Democratic activists in Hong Kong are expressing deep concern over news that China’s legislature is considering imposing new national s
During a virtual discussion hosted by the Heritage Foundation Friday morning, Martin Lee, founding chairman of the Hong Kong Democratic Party and popularly known as Hong Kong’s “Father of Democracy,” as well as Dennis Kwok, a member of Hong Kong’s Legislative Council and a democratic activist called it a “nightmare”.
“What is happening in Hong Kong is truly heartbreaking,” Kwok said, after news that China’s parliament will consider a bill that would enable Chinese authorities to limit opposition party activity in Hong Kong, including protests or engaging in discussions with international allies, without the measure being considered by Hong Kong’s lawmaking body whatsoever. “The worst nightmare is happening before our eyes.”
While the specific details of the legislation are not publicly known, Lee said that any move to bypass Hong Kong’s legislative council would be a breach of the ”joint declaration” made between the United Kingdom and China, when it handed over the former British colony in 1997 that ensured Hong Kong would operate under capitalist and democratic principles until at least 2047.
“The world will now see that the joint declaration is being ignored,” Lee said. “Will Beijing be allowed to get away with it? If it can break an international agreement, registered at the United Nations and get away with it, they will be encouraged to break other agreements.”
The move comes amid rapidly growing tensions between the U.S. and China over culpability for the spread of the COVID-19 pandemic, as well as over international trade, cross-border investment and other issues.
U.S. Secretary of State Mike Pompeo issued a statement Friday saying, “The United States strongly urges Beijing to reconsider its disastrous proposal, abide by its international obligations, and respect Hong Kong’s high degree of autonomy, democratic institutions and civil liberties, which are key to preserving its special status under U.S. law.”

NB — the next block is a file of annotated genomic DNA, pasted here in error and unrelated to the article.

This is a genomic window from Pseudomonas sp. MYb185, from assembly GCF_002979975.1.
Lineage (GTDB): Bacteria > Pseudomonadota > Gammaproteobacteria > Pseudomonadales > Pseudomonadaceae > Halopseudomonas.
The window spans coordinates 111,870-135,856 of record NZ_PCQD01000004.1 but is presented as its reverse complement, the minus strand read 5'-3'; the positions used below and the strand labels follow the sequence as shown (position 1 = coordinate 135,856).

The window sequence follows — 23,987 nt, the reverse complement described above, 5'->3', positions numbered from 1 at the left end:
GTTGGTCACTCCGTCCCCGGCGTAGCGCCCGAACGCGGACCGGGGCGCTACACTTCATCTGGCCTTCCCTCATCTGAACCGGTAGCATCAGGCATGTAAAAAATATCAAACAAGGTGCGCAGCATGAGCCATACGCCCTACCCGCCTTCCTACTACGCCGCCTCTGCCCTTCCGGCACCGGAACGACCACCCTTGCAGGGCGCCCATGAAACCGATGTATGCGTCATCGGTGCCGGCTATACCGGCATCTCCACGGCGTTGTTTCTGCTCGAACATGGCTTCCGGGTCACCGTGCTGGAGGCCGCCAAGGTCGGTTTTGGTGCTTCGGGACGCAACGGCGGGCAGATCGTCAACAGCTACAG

Hong Kong’s special trade status was granted by the U.S. in 1992 and enables the region to avoid certain tariffs, export restrictions and to enjoy free exchange between the Hong Kong dollar
and U.S. dollar
all of which have helped enable it to remain a major center of international finance.
Last year, Congress passed legislation that would require the Secretary of State to report annually to Congress on Hong Kong’s autonomy and whether the U.S. should maintain its unique bilateral relations. Revoking the special status could hit Hong Kong with the same large tariffs on exports to the U.S. that mainland China faces, while striking a blow to international confidence in the Hong Kong dollar, as well as the region’s rule of law.
Even as China’s economy and financial markets have developed, Beijing still relies on Hong Kong as a source of foreign capital, with 54% of all foreign direct investment in China coming through Hong Kong in 2018, while mainland companies rely on operations there to take advantage of its rule of law, regulatory environment and professional services, according to Tianlei Huang of the Peterson Institute for International Economics.
Kwok argued that revoking special status would be a “nuclear option” because “once you use it everyone will get hurt and it will be hard to build Hong Kong back up again.” But he still advised the U.S. to consider it because “a lot of people [in Hong Kong] are angry and actively call for the U.S. to cancel [the special status] to punish Beijing for acting the way they have acted.”